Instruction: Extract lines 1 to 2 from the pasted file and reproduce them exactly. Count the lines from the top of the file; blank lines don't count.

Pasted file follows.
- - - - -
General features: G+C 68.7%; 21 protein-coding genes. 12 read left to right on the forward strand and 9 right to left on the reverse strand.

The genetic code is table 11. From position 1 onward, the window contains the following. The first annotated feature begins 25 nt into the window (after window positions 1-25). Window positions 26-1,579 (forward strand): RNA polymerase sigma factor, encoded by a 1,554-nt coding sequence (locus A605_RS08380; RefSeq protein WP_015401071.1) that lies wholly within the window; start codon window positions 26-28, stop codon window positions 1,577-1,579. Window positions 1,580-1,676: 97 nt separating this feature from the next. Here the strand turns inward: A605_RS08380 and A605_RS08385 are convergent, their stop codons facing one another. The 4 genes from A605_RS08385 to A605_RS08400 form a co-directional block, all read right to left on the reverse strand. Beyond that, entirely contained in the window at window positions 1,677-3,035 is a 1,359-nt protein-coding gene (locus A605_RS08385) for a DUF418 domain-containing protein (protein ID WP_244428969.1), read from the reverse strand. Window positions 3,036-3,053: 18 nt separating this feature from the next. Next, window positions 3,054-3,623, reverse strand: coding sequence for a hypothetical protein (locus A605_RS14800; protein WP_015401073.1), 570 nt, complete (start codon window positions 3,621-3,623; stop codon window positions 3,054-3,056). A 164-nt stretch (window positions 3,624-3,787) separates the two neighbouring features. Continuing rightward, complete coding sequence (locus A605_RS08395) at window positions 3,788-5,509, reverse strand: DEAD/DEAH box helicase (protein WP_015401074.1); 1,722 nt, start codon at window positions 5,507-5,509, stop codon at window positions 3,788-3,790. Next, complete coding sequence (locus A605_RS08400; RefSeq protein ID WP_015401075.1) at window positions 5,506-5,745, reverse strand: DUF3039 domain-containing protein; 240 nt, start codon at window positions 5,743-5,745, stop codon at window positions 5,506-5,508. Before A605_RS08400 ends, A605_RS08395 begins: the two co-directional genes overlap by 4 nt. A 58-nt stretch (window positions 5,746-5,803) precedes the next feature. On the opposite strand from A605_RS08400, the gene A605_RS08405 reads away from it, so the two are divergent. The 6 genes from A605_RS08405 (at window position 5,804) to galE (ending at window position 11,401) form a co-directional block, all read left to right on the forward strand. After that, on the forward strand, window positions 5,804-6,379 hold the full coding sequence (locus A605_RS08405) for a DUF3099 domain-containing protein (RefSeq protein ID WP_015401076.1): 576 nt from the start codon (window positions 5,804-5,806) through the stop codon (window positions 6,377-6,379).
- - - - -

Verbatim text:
General features: G+C 68.7%; 21 protein-coding genes. 12 read left to right on the forward strand and 9 right to left on the reverse strand.

The genetic code is table 11. From position 1 onward, the window contains the following. The first annotated feature begins 25 nt into the window (after window positions 1-25). Window positions 26-1,579 (forward strand): RNA polymerase sigma factor, encoded by a 1,554-nt coding sequence (locus A605_RS08380; RefSeq protein WP_015401071.1) that lies wholly within the window; start codon window positions 26-28, stop codon window positions 1,577-1,579. Window positions 1,580-1,676: 97 nt separating this feature from the next. Here the strand turns inward: A605_RS08380 and A605_RS08385 are convergent, their stop codons facing one another. The 4 genes from A605_RS08385 to A605_RS08400 form a co-directional block, all read right to left on the reverse strand. Beyond that, entirely contained in the window at window positions 1,677-3,035 is a 1,359-nt protein-coding gene (locus A605_RS08385) for a DUF418 domain-containing protein (protein ID WP_244428969.1), read from the reverse strand. Window positions 3,036-3,053: 18 nt separating this feature from the next. Next, window positions 3,054-3,623, reverse strand: coding sequence for a hypothetical protein (locus A605_RS14800; protein WP_015401073.1), 570 nt, complete (start codon window positions 3,621-3,623; stop codon window positions 3,054-3,056). A 164-nt stretch (window positions 3,624-3,787) separates the two neighbouring features. Continuing rightward, complete coding sequence (locus A605_RS08395) at window positions 3,788-5,509, reverse strand: DEAD/DEAH box helicase (protein WP_015401074.1); 1,722 nt, start codon at window positions 5,507-5,509, stop codon at window positions 3,788-3,790. Next, complete coding sequence (locus A605_RS08400; RefSeq protein ID WP_015401075.1) at window positions 5,506-5,745, reverse strand: DUF3039 domain-containing protein; 240 nt, start codon at window positions 5,743-5,745, stop codon at window positions 5,506-5,508. Before A605_RS08400 ends, A605_RS08395 begins: the two co-directional genes overlap by 4 nt. A 58-nt stretch (window positions 5,746-5,803) precedes the next feature. On the opposite strand from A605_RS08400, the gene A605_RS08405 reads away from it, so the two are divergent. The 6 genes from A605_RS08405 (at window position 5,804) to galE (ending at window position 11,401) form a co-directional block, all read left to right on the forward strand. After that, on the forward strand, window positions 5,804-6,379 hold the full coding sequence (locus A605_RS08405) for a DUF3099 domain-containing protein (RefSeq protein ID WP_015401076.1): 576 nt from the start codon (window positions 5,804-5,806) through the stop codon (window positions 6,377-6,379).